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Born: 1894, Windhill
Died: 1 July 1916, Somme
Address: 3 Fenton Street, Valley Road, Shipley
Parents: John & Ann Elizabeth, nee Hutton
Siblings: Frances (dec 1909), Caroline & three step brothers
Occupation: Box maker, soap works
Rank: Pte
Rolls of Honour: St Paul’s, Shipley; Thiepval Memorial
Regiment: Bradford Pals
Ernest Renshaw
Ernest was born in Windhill in 1894, the son of Manchester-born woolcomber John Renshaw and his wife Ann Elizabeth, nee Hutton. While his address in the cuttings of his death was given as 3 Fenton Street, Shipley in 1911 he was living at 5 Princess Street, Shipley. He was working as a box maker at the soap works and we can imagine he is getting used to a very different way of life. His mother had died in 1897 and by 1911 his father had been married to what appears to be his third wife, Mary, for just two years. As well as three step brothers, Ernest now has a one-year-old sister.
And there may have been even more upheaval in his life before he joined the Bradford Pals at the outbreak of war because his Commonwealth War Graves record show his next of kin as his step mother, suggesting his father had died. On 11 August the Shipley Times & Express carried the brief notice that “Pte E Renshaw of 3 Fenton St, Valley Road, Shipley, and of the 1st Bradford Pals is reported missing.”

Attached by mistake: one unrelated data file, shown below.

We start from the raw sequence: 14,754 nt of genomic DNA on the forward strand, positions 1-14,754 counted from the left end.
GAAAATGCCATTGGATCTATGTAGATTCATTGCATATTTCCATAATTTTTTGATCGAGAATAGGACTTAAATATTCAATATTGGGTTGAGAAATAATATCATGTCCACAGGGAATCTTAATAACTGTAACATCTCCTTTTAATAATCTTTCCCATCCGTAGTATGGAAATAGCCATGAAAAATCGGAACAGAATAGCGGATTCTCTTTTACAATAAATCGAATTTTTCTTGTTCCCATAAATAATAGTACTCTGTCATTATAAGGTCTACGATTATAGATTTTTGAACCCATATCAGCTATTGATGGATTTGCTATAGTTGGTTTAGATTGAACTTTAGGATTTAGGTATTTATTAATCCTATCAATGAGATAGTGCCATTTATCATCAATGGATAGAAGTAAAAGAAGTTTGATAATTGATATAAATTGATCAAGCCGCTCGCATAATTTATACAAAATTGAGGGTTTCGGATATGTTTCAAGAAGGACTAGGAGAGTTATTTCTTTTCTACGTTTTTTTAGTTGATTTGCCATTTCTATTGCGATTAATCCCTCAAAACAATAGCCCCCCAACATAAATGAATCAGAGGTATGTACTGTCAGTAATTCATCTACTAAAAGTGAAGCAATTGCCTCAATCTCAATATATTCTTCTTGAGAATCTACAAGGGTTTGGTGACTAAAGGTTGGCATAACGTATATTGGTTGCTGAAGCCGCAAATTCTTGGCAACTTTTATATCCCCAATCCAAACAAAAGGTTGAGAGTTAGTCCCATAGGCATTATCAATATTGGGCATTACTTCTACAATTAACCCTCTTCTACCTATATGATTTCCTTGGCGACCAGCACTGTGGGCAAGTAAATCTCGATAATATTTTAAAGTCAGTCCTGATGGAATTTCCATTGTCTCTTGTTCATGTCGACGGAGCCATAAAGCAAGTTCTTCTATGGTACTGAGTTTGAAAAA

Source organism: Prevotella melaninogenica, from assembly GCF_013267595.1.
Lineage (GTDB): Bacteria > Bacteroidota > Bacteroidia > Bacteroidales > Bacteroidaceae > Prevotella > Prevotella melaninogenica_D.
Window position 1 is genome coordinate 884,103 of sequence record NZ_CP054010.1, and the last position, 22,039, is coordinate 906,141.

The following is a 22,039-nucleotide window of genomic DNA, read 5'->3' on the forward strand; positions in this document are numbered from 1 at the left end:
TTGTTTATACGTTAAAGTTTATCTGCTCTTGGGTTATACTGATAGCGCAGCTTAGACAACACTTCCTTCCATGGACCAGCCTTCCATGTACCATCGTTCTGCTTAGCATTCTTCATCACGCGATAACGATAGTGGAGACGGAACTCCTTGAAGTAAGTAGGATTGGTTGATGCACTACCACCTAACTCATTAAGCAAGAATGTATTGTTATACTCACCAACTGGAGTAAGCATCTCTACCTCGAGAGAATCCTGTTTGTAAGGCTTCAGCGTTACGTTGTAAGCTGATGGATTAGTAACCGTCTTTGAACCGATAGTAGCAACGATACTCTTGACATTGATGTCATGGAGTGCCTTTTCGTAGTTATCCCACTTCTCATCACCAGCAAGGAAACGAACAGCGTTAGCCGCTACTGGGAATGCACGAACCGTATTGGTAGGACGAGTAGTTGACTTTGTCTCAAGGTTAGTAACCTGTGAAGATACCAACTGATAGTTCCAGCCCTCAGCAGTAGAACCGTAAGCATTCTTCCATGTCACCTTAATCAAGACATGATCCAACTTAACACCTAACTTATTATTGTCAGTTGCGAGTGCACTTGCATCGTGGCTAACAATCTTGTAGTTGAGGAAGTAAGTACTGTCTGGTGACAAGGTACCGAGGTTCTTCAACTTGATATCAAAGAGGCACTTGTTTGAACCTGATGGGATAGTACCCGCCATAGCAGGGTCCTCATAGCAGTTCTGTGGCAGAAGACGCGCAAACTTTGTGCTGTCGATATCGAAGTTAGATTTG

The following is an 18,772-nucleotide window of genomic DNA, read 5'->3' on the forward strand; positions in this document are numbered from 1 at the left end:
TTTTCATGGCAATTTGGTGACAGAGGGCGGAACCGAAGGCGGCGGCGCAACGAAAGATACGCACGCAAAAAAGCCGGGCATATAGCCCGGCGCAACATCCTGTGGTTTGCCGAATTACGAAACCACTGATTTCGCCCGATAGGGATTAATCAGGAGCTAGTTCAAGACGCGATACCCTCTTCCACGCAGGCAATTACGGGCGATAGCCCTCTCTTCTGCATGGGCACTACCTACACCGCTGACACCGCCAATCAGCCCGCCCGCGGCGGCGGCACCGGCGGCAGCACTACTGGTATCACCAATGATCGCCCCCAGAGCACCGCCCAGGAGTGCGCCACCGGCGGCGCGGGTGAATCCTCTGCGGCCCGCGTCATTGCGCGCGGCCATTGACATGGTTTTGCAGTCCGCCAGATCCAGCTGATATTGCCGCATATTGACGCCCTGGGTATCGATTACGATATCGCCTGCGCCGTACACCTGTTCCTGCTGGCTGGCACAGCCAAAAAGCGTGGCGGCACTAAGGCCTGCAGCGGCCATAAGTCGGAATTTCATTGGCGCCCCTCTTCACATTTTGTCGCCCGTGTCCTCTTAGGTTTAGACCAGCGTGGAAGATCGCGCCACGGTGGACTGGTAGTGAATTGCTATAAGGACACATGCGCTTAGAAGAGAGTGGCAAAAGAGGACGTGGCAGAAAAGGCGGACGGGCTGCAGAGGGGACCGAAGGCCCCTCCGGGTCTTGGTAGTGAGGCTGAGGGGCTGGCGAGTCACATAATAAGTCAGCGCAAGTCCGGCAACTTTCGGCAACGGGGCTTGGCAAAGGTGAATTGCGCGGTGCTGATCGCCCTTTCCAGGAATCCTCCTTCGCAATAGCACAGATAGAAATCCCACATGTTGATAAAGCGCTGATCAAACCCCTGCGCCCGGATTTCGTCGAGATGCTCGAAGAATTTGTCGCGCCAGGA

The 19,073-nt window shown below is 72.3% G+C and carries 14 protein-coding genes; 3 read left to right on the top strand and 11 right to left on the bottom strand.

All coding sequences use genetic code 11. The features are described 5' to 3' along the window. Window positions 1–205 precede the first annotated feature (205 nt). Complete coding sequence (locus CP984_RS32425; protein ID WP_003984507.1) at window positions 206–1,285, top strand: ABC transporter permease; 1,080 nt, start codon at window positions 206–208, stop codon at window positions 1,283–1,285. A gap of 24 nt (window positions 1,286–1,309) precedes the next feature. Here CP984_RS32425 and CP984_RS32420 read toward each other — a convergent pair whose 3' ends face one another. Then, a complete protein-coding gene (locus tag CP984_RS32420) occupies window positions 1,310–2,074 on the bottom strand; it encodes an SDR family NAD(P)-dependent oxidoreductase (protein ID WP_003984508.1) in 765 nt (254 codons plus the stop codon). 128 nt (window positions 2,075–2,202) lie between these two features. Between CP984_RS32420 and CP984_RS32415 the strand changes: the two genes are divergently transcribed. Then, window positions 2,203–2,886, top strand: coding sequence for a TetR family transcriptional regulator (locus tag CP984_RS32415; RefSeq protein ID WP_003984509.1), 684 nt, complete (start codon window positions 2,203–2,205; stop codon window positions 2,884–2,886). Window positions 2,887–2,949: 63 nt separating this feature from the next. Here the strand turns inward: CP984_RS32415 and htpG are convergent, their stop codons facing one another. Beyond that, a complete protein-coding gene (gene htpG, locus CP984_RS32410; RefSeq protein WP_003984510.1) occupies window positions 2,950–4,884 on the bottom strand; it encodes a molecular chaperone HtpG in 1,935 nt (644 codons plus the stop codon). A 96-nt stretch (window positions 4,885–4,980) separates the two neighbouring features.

In fact Ernest had died on the first day of the Somme and two weeks later, the paper reported: “A memorial service was held on Sunday morning in the Independent Church for Pte John Toal and Pte Ernest Renshaw, conducted by the Rev W J Harris (pastor) who delivered an appropriate discourse suitable for the occasion. The service was most impressive. “Mr Harris made touching references to the two young soldiers who had recently been killed while fighting for their King and Country, and expressed on
behalf of the congregation deep and sincere sympathy with the relatives of the deceased. “Both soldiers, added the preacher, were formerly identified with the Sunday School. “The musical part of the service was under the direction of Mr A Dracup (choirmaster) and Mr R Cutler (organist). Appropriate hymns were rendered by the members of the congregation while the choir sang the anthem ‘The Psalm of Life’. “Mr S B Ogden rendered very feelingly the beautiful solo ‘Absent’. At the close, the ‘Dead March’ was played by the organist.”
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